Like every other business model out there, there are some potential drawbacks to consider before making this switch. Here are the most impactful cons of the usage-based pricing model (alongside possible workarounds):
Revenue Unpredictability: UBP can make revenue difficult to predict since it's dependent on how much the customer uses your product or service; if you’re early into your business, you may not be able to tell what’s a normal seasonal fluctuation and what’s a warning sign for your bottom line. One of the best ways to tackle this is by setting a minimum usage threshold, offering customers a pricing plan that includes a cap on usage, or adopting a hybrid billing model that combines usage-based pricing with a fixed monthly fee.
Customer Uncertainty: Everyone's finding ways to save more money. With UBP, customers may worry about exceeding their budget or being charged unexpectedly high fees, leading them to ultimately use your tool less than they otherwise would’ve. Providing usage monitoring tools and alerts is a great way to mitigate this. You can also offer clear and transparent pricing tiers with caps on usage to help customers feel more in control of their expenses.
Risk of Customer Dissatisfaction: Customers who don't fully understand the usage-based pricing model may be confused by a fluctuating bill, leading to dissatisfaction and reputational risk. Prioritizing customer education and providing exemplary customer support are great workarounds.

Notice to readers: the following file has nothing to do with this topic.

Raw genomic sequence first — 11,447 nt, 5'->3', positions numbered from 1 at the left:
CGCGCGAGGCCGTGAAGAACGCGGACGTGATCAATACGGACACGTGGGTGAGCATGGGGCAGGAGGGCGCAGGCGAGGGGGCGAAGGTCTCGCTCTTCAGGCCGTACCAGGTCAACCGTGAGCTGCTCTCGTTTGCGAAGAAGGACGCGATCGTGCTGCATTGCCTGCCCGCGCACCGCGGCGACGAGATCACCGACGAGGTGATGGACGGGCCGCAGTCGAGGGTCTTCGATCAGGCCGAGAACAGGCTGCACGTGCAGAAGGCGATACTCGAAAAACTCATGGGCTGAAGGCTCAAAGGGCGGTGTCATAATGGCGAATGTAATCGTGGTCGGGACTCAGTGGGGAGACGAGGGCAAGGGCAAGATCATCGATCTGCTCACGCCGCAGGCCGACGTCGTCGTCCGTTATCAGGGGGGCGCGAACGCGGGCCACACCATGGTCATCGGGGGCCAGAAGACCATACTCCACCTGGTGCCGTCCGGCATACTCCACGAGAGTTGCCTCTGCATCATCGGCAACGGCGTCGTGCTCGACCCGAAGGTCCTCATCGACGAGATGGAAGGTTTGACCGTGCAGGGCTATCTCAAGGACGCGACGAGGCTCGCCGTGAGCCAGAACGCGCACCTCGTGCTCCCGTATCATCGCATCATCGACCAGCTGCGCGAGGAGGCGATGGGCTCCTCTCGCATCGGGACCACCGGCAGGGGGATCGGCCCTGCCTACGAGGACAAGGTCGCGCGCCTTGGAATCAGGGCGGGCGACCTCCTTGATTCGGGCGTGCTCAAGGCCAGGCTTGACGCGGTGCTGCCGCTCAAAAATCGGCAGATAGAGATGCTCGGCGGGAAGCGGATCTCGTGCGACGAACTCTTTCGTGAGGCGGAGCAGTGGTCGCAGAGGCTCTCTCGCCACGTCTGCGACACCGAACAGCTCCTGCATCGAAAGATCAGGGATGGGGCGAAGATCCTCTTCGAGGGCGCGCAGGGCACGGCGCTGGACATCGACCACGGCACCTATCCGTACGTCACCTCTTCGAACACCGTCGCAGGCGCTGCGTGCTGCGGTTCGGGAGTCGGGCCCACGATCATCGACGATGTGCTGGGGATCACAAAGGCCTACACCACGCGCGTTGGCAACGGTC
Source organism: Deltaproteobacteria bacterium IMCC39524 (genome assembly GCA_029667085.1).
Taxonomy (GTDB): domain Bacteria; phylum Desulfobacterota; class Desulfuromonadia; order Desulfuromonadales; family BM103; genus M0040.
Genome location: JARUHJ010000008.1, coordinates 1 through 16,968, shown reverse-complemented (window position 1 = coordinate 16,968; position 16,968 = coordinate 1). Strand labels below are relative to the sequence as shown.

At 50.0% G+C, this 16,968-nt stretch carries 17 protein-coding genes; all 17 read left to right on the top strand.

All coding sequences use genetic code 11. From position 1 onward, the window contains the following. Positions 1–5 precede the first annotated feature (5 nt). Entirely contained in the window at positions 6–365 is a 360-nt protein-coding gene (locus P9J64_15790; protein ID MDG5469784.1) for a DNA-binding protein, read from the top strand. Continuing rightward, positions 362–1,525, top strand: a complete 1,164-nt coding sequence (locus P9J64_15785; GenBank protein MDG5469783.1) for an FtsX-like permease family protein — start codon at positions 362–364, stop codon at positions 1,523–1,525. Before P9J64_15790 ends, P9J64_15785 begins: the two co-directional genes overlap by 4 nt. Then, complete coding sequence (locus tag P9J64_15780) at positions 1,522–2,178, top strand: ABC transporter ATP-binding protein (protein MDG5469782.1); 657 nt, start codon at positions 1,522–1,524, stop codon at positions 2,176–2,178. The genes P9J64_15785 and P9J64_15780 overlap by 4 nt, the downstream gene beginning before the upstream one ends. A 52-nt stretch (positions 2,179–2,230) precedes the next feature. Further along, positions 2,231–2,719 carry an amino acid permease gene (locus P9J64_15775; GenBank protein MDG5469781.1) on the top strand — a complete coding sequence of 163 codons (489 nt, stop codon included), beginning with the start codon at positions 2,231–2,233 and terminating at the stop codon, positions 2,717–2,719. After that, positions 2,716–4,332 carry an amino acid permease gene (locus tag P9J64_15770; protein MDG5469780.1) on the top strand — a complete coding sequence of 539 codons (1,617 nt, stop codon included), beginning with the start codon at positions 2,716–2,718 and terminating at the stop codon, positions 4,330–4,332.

Best Fit Industries
UBP is ideal for businesses where customer consumption varies significantly and the cost of providing the service or product is proportional to its usage. Industries that benefit from UBP include seasonal businesses, cloud services (e.g. cloud storage, cloud computing), and most SaaS solutions. On the other hand, businesses with predictable usage patterns, low customer acquisition costs, and those that require long-term commitments from customers may want to avoid usage-based pricing models.
For other businesses, a hybrid approach that combines elements of usage-based and subscription-based pricing models may be more suitable. For example, CRM and social media management software companies often offer tiered plans with a fixed subscription fee, coupled with additional charges based on usage.
Companies Charging Based on Use
Some examples of successful companies using usage-based pricing models include:
Twilio is a cloud communication company that has adopted usage-based pricing and subscription billing. With over 250,000 active customer accounts across 180 countries, Twilio offers programmable tools for developers to utilize their web service's APIs. Usage-based fees accounted for 72% of their total revenue in 2021, with customers charged based on their usage of various products. The company reported $2.84 billion USD in revenue in 2021, demonstrating the success of its multiple revenue models.
Azure is a cloud service provider that offers various pricing models to businesses based on their business needs and budget. The available models include pay-as-you-go, reserved instances, hybrid benefit, spot instances, and Azure Dev/Test. With its pay-as-you-go pricing model, customers can pay for the services they use without upfront commitments or long-term contracts.